Browse on keywords: weed Australia
Search results on 09/21/18
2006. Forcella, F.. 1986. Timing of weed control in no-tillage wheat crops.. Agron. J., 78:523-526.
A 2-yr study of the timing of wheat/weed interference was initiated in southwestern Australia. Weeds were controlled either manually or chemically at various stages of crop growth. In all cases, wheat/weed competition increased when soil temperature exceeded 10 degrees C and resulted in rapid depletions of available N.
1493. Cuthbertson, E.G.. 1969. Chondrilla juncea in Australia. 2. Preplanting weed control and wheat production.. Aust. J. Exp. Agric. Anim. Husb., 9:27-36.
Both lucerne and subterranean clover reduced skeletonweed populations significantly. The yield response comes from the temporary removal of the weed in the presowing period, rather than from the longer term reduction in weed cover. The response on plots with low weed density was not economic. Early suppression of the weed by any means increases grain yield. Critical density would be about 20% ground cover. My experience is that 30% groundcover generally warrants herbicide application. At lower densities, cultivation is more satisfactory.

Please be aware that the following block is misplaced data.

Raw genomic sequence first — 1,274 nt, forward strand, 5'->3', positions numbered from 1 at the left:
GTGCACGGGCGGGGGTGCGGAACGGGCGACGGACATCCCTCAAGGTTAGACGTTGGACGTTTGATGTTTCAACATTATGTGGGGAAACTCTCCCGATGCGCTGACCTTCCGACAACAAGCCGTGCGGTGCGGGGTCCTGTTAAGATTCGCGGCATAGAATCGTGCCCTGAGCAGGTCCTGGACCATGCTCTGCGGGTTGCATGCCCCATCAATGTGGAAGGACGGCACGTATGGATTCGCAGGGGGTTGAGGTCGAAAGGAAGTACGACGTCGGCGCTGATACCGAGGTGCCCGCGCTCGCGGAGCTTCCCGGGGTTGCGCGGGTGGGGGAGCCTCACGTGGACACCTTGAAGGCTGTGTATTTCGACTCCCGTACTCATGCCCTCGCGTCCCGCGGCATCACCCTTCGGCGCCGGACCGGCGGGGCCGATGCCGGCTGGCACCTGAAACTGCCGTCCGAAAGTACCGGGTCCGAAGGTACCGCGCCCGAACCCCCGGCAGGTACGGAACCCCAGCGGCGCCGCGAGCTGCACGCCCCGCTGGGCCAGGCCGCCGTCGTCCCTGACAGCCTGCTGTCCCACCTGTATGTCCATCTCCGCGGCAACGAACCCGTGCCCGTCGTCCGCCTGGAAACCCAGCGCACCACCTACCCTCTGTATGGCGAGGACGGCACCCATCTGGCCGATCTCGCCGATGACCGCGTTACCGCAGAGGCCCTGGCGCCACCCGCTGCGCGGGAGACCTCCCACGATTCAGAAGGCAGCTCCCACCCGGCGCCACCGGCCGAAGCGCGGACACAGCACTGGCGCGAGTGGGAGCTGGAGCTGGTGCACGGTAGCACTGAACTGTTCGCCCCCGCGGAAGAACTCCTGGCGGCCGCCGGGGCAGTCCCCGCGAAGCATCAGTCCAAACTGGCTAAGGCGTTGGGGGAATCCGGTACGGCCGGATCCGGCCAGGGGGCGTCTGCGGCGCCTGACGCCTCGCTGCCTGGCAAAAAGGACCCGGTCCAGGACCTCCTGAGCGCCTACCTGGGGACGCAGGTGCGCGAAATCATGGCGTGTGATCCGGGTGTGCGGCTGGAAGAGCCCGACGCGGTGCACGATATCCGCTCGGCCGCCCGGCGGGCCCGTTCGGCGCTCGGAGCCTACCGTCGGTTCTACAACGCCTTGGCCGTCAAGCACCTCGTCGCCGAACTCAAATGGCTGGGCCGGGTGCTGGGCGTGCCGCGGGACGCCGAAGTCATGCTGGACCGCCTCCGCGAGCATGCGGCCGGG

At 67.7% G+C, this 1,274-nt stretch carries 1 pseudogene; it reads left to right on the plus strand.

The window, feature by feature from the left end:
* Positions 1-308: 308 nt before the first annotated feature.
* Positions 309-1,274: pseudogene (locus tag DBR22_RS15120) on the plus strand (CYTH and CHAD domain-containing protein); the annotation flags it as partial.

2181. Gill, G.S. and W.M. Blacklow. 1984. Effect of Great Brome (Bromus diandrus Roth.) on the growth of wheat.. Aust. J. Agric. Res., 35:1-8.
Studied competition between wheat and great brome. Competition with great brome reduced the concentration of nitrogen and phosphorous in wheat shoots. The reduction suggested that great brome competed with wheat for absorption of nitrogen and phosphorous. Competition with great brome also resulted in significant reduction in the grain yield. Reduction in mass per grain was probably due to competition with great brome for water during grain-filling.